The Nativity story in the accounts of Luke 2:8-20 not only reminded me of my younger days, but it posed a challenge too. Furthermore, it connected me with my “Come and See Tour Experience” to Israel-Palestine.
As part of the tour we were scheduled to experience life in the Middle East at one of the homes in that location. My host family not only lived in the Shepherd’s fields, but they were also descendants of the shepherds that witnessed the heavenly choir singing praises to the new born King.
From a Church Planter’s perspective, one thing stood with me that day. It was something that a brother from Beit Sahour shared. He said: “I am aware of the mission entrusted to my ancestors and to me which is to share the good news of salvation for all the people. Jesus is Savior and Lord.” My job is to share God’s shalom which includes justice for all people, he added.
From his house up on the hill, I was able to see the Nativity Church. By the way, the “Go, tell it on the mountain” song came to my mind that day.
As a young lad, my parents allowed me to miss some holidays and religious celebrations except ‘Noche Buena’ (Christmas Eve). If for some reason I was not present that day, it was expected of me to make it back home one way or another.
I grew up holding the Advent and Lent seasons as sacred celebrations. During these seasons, prayers of confession, repentance and gratitude were expected from each one of us. Whether me and my siblings did it or not, that’s another story.
During Advent, occasional prayers were recited, but on Christmas Eve at 12 midnight, my whole family was expected to pause from any activity and to gather around the nativity scene settled by the Christmas tree. My father then would pray a prayer of blessing. On a few occasions I spotted him weeping for our family.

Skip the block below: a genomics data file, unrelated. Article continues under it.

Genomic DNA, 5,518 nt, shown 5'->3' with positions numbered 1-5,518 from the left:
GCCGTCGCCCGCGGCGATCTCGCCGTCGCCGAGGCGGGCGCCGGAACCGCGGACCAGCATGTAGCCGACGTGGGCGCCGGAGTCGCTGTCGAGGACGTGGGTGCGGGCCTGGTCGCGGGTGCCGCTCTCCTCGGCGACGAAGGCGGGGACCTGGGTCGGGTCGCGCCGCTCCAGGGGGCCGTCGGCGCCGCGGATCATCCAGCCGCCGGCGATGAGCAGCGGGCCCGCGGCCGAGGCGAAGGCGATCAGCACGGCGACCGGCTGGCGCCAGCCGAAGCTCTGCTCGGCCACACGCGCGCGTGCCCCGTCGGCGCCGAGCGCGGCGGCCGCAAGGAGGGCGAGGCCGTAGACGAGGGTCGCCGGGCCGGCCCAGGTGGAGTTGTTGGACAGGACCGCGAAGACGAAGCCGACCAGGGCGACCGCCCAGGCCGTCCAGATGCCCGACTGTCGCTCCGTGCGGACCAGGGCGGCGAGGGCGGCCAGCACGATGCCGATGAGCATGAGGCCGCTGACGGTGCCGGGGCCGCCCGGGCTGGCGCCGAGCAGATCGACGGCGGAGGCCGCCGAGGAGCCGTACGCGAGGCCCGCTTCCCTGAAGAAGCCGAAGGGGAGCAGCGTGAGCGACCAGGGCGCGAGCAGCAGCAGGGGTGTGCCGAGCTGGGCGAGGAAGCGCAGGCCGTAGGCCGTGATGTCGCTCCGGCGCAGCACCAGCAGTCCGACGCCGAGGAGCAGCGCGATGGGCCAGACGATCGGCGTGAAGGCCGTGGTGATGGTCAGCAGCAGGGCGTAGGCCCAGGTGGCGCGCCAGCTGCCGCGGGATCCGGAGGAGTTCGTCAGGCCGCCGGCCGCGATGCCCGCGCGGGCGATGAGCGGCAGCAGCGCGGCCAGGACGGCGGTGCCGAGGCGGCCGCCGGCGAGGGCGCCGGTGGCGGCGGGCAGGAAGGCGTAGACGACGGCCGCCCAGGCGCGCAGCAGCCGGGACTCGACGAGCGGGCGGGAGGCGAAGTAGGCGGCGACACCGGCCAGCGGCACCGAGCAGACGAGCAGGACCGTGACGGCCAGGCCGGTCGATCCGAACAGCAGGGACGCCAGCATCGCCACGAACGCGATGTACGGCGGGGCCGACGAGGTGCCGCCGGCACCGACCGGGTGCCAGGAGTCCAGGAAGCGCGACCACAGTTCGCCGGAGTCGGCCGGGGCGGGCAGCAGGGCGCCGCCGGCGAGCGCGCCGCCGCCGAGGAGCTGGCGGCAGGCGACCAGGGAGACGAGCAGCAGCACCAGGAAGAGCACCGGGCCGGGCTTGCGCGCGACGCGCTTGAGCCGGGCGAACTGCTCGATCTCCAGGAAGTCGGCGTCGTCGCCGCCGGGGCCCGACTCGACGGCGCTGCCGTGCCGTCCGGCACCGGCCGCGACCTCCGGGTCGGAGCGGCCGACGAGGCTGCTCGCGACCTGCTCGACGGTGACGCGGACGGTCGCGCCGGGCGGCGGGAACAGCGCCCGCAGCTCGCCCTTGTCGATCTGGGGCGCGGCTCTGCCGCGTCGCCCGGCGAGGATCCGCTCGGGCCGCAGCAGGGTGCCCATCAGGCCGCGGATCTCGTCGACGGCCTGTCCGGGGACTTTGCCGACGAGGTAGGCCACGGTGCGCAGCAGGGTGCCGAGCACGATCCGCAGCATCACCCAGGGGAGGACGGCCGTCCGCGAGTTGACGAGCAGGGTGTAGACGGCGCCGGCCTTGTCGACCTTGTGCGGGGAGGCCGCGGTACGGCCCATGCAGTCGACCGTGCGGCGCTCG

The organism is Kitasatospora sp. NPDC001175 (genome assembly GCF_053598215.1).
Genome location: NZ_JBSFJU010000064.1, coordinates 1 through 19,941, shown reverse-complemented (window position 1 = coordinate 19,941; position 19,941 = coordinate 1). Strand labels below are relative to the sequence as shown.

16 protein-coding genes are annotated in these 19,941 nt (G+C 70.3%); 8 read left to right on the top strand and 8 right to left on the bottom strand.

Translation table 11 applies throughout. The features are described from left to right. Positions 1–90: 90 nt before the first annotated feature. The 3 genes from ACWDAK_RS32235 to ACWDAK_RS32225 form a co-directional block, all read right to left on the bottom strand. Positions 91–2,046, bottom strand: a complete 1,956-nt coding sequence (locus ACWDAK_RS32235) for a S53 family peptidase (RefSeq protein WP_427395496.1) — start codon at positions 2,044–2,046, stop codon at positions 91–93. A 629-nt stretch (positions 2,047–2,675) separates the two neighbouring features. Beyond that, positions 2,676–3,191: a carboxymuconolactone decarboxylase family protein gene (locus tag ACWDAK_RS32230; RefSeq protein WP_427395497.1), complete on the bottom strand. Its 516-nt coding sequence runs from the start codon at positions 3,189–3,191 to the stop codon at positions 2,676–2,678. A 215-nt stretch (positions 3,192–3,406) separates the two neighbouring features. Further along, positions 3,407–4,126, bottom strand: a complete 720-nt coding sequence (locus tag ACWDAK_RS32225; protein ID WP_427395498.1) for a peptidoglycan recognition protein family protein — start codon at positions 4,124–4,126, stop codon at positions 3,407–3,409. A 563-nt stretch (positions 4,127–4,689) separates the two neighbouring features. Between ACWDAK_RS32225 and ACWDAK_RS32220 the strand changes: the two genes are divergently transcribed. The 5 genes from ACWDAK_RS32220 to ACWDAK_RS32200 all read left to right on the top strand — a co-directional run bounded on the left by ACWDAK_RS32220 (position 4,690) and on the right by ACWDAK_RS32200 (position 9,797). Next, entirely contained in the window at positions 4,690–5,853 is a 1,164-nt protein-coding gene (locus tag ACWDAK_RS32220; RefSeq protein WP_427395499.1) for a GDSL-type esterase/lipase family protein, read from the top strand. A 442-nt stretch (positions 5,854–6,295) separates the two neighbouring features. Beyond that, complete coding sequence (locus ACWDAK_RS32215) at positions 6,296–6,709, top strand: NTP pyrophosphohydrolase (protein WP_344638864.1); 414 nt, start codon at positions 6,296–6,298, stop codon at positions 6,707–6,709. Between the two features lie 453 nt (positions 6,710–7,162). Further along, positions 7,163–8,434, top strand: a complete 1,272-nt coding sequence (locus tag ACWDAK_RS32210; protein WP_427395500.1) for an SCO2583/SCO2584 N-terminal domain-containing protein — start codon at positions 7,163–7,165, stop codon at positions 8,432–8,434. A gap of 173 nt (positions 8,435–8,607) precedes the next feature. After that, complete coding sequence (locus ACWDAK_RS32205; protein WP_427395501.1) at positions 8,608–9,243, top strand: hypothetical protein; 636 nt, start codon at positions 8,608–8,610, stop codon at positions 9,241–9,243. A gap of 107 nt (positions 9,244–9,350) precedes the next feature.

Most times he or my mom would finish saying: now go and celebrate that ‘baby Jesus’ our King and Savior is born. For us the phrase meant “open your Christmas presents, kids.”
Somehow, I think the Spirit is moving the Church back into the community. Back into the streets, market places, parks, and laundromats of our neighborhoods. In other words, as church we are being challenged to notice and live among the ordinary. Perhaps the Latin phrase “Missio Dei” is the best way to explain the challenge at hand.
More than ever before, it seems to me that church is confronted with an old reality, becoming local mission agencies. The 21st century church faces another test: finding out what God is about in the world.
Alan J. Roxburgh asserts that “the biblical narrative revolves around God’s mission in, though, and for the sake of the world.” As one reads the gospels, one discovers that the gospel story is about God and his salvific grace for all people. The Gospel does not demonstrate God serving our whims and desires or meeting our needs. Instead, it poses a challenge, to follow in the footsteps of Christ. The commission at hand is to share God’s story.
Just like the shepherds in the field, we are asked to listen to sounds of the Missio Dei in our community. Besides, the commission at hand is to share the true Nativity story, God’s story.